Looking back while reading the journal from Edgar Spaulding on his camping trip to Florida, it got me wondering: what was around here for him to purchase his motorcar?
I dove into the research material that we have here at the Lucy Bensley research center to find out.
We had several dealerships in town by then. The West End Garage sold Buicks. A.C. Fisher sold Fords, The Central Garage sold Oldsmobile, Elderkin and Graft sold Chevrolet.
You could go to A.J. Hagerer and purchase a Flint, a two cars combination with complete winter enclosure, that featured a 50 mph six-cylinder motor, five full balloon tires (one spare), four-wheel brakes, 115 inch wheelbase, nickel-plated radiator, nickel-plated barreled headlights, front bumper Motometer and windshield complete with wipers for $1,075. So there were no shortages of where to go and get a car or truck.
Then you could get a 4- or 6-cylinder. The average top speed was 60 miles an hour, but you would drive about 40 to 45 miles per hour due to the road conditions, which at that time were not all asphalt and cement, but gravel and dirt and had turns and twists in the roads, bridges and such.
By 1931, there was an asphalt and cement road from New York to Florida. The average gas mileage was 17 to 21 miles per gallon, and the cars could run on gasoline, kerosene or ethanol.
I found an article in the local newspaper that explains that while using honey as an anti-freeze for the automobile radiators, it should be mixed with water, half and half. The engine head gaskets and hose connections should be tightened up before using the solution of honey water because it will pass through, and without tight connections it could cause stickiness. The solution becomes more efficient with evaporation from steaming, whereas an alcohol solution loses strength. Who knew?!
Now when it comes to tires, where could you buy them and what were they like? Well, you could buy Good Tire at S.E. Spencer and Firestone from J.W. Bemet, Luss Brothers garage located on Mechanic Street, A.C. Fisher, A.J. Hagerer and E. Utley, who were all authorized dealers of the tires.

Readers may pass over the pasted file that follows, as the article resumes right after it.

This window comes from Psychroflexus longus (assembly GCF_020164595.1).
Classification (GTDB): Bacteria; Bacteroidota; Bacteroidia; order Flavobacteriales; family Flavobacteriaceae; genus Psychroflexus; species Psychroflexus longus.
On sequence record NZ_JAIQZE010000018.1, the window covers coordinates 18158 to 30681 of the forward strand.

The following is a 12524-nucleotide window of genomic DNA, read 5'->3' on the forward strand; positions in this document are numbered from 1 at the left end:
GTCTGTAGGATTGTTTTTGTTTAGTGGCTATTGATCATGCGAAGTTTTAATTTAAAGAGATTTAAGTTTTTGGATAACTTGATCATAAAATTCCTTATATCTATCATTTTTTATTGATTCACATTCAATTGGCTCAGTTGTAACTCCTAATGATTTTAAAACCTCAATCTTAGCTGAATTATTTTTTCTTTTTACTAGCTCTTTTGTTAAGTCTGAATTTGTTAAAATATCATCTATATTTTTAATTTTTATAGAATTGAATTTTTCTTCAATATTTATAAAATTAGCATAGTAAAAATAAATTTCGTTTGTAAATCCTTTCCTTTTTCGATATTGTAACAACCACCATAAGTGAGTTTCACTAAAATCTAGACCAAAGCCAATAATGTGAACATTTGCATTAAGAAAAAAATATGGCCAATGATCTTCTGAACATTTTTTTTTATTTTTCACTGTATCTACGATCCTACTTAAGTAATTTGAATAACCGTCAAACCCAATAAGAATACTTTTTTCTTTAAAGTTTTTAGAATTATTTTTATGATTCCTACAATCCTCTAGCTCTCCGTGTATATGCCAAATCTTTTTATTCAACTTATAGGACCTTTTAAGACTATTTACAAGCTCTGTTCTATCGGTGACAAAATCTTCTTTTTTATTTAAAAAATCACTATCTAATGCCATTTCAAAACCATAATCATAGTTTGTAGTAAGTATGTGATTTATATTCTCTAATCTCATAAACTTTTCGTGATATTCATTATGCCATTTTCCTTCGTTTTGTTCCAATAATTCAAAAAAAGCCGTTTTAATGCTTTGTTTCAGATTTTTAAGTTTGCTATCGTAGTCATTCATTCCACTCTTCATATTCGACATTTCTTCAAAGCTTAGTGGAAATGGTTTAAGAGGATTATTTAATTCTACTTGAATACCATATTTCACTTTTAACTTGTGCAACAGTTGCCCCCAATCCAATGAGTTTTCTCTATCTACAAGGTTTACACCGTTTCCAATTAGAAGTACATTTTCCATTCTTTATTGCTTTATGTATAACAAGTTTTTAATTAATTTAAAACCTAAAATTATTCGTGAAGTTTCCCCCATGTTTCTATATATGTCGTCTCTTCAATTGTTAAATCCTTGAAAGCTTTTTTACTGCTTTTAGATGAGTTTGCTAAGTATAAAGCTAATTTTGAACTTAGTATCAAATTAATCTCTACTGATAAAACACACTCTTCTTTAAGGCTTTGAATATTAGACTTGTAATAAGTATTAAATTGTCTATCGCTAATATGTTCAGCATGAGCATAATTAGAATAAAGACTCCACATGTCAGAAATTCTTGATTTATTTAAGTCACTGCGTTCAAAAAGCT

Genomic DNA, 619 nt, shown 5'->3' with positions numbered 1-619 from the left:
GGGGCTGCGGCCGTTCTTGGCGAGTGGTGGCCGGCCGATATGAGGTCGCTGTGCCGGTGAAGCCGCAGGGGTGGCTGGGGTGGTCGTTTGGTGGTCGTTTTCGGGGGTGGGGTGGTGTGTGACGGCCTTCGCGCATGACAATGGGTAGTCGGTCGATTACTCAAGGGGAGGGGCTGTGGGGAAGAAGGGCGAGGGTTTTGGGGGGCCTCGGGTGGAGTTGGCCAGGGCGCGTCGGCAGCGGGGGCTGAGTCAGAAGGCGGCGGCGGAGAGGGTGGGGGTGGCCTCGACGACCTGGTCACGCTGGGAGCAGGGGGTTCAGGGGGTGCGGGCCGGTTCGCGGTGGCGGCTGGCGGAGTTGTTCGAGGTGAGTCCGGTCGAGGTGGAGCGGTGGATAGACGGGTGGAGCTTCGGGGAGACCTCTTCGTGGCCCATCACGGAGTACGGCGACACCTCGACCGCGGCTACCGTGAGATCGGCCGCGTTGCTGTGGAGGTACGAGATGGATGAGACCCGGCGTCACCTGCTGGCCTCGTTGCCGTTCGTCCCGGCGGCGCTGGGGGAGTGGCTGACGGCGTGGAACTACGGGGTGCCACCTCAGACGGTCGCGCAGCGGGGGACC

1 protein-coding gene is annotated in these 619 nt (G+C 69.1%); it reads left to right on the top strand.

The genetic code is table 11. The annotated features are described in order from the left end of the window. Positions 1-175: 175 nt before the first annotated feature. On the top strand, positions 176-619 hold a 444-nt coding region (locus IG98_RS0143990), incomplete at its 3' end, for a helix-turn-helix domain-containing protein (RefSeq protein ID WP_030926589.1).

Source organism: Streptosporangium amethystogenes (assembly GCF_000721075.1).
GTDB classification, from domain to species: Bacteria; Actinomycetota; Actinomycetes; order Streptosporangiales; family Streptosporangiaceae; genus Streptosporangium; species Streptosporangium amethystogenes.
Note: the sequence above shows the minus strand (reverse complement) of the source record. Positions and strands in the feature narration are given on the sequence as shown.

They were around 28 inches to 34 inches by 3½ inches. The cord was made from fabric and then dipped into a solution of gum, which insulated the cord, protecting from internal friction and heat giving the sidewalls greater flexibility and added strength.
The price ranged from $7.25 for Tire and Tube to $15, depending on the size and type. Spark plugs were 60 cents each, and fan belts ran about 50 cents each.
When you get scratches and dings what would you do in 1925? You could take your automobile to an automobile painting establishment located in the Radiator Bldg. here in downtown Springville, run by H.W. Hufstader and Walter Zimmer. They advertised they could take 20 cars for repainting and refinishing, as well as storage.
Prior to July 1, 1924, no one in the state outside of New York City needed an operator’s license to drive an automobile. After Jan. 1, 1925, all applicants for licenses were required to take the examinations as to fitness and efficiency. You had to be 18 years of age to apply.
And, of course, with anything that is new and modern, there will be thieves. In 1925, I found an article where two suspicious characters were discovered hiding in the shrubbery near a house.
They believed these men were the same men who have been stripping automobiles of tires, tools, batteries and anything else they could remove and carry away. Tools were found on the ground where they were seen. The State troopers and Springville Constable secured the men and will investigate more
Oh, the fun you can have when you research through our materials. You are welcome to stop by anytime we are open, Tuesday, Wednesday and Thursday from 9 a.m. to 3 p.m., and on the second and fourth Sunday from 2 to 4 p.m.
You can call us for an appointment as well at 592-0094 or emailing us at firstname.lastname@example.org. We would love to hear any stories you can tell us about your family. Stop by and share them with us!